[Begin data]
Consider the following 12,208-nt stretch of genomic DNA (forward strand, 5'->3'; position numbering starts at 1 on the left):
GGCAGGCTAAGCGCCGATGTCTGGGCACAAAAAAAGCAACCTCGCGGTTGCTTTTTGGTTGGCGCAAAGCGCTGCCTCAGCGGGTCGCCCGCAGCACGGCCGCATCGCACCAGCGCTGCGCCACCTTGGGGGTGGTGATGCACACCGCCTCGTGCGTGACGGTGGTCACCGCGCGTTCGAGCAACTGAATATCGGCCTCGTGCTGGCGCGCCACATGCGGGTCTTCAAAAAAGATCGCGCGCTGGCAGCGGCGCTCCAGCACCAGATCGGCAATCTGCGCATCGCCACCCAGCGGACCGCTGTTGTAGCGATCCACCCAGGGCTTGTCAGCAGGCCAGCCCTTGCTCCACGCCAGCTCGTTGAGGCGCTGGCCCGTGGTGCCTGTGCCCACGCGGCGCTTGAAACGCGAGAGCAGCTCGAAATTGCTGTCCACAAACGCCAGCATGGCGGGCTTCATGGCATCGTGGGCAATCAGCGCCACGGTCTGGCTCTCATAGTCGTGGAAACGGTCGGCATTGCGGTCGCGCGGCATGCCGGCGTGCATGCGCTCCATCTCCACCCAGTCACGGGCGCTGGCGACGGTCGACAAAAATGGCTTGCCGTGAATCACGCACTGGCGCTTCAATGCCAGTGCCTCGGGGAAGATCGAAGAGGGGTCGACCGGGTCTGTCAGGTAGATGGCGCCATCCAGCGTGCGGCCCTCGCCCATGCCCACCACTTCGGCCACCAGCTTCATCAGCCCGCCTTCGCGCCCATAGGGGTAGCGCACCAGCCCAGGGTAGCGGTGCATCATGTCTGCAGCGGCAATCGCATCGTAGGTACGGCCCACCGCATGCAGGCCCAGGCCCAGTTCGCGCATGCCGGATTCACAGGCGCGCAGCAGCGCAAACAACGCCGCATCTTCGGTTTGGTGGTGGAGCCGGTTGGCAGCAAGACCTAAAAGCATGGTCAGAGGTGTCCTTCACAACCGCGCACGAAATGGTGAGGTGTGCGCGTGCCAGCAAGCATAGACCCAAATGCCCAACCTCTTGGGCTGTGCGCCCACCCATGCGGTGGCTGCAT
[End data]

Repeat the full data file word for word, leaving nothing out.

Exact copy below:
Consider the following 12,208-nt stretch of genomic DNA (forward strand, 5'->3'; position numbering starts at 1 on the left):
GGCAGGCTAAGCGCCGATGTCTGGGCACAAAAAAAGCAACCTCGCGGTTGCTTTTTGGTTGGCGCAAAGCGCTGCCTCAGCGGGTCGCCCGCAGCACGGCCGCATCGCACCAGCGCTGCGCCACCTTGGGGGTGGTGATGCACACCGCCTCGTGCGTGACGGTGGTCACCGCGCGTTCGAGCAACTGAATATCGGCCTCGTGCTGGCGCGCCACATGCGGGTCTTCAAAAAAGATCGCGCGCTGGCAGCGGCGCTCCAGCACCAGATCGGCAATCTGCGCATCGCCACCCAGCGGACCGCTGTTGTAGCGATCCACCCAGGGCTTGTCAGCAGGCCAGCCCTTGCTCCACGCCAGCTCGTTGAGGCGCTGGCCCGTGGTGCCTGTGCCCACGCGGCGCTTGAAACGCGAGAGCAGCTCGAAATTGCTGTCCACAAACGCCAGCATGGCGGGCTTCATGGCATCGTGGGCAATCAGCGCCACGGTCTGGCTCTCATAGTCGTGGAAACGGTCGGCATTGCGGTCGCGCGGCATGCCGGCGTGCATGCGCTCCATCTCCACCCAGTCACGGGCGCTGGCGACGGTCGACAAAAATGGCTTGCCGTGAATCACGCACTGGCGCTTCAATGCCAGTGCCTCGGGGAAGATCGAAGAGGGGTCGACCGGGTCTGTCAGGTAGATGGCGCCATCCAGCGTGCGGCCCTCGCCCATGCCCACCACTTCGGCCACCAGCTTCATCAGCCCGCCTTCGCGCCCATAGGGGTAGCGCACCAGCCCAGGGTAGCGGTGCATCATGTCTGCAGCGGCAATCGCATCGTAGGTACGGCCCACCGCATGCAGGCCCAGGCCCAGTTCGCGCATGCCGGATTCACAGGCGCGCAGCAGCGCAAACAACGCCGCATCTTCGGTTTGGTGGTGGAGCCGGTTGGCAGCAAGACCTAAAAGCATGGTCAGAGGTGTCCTTCACAACCGCGCACGAAATGGTGAGGTGTGCGCGTGCCAGCAAGCATAGACCCAAATGCCCAACCTCTTGGGCTGTGCGCCCACCCATGCGGTGGCTGCAT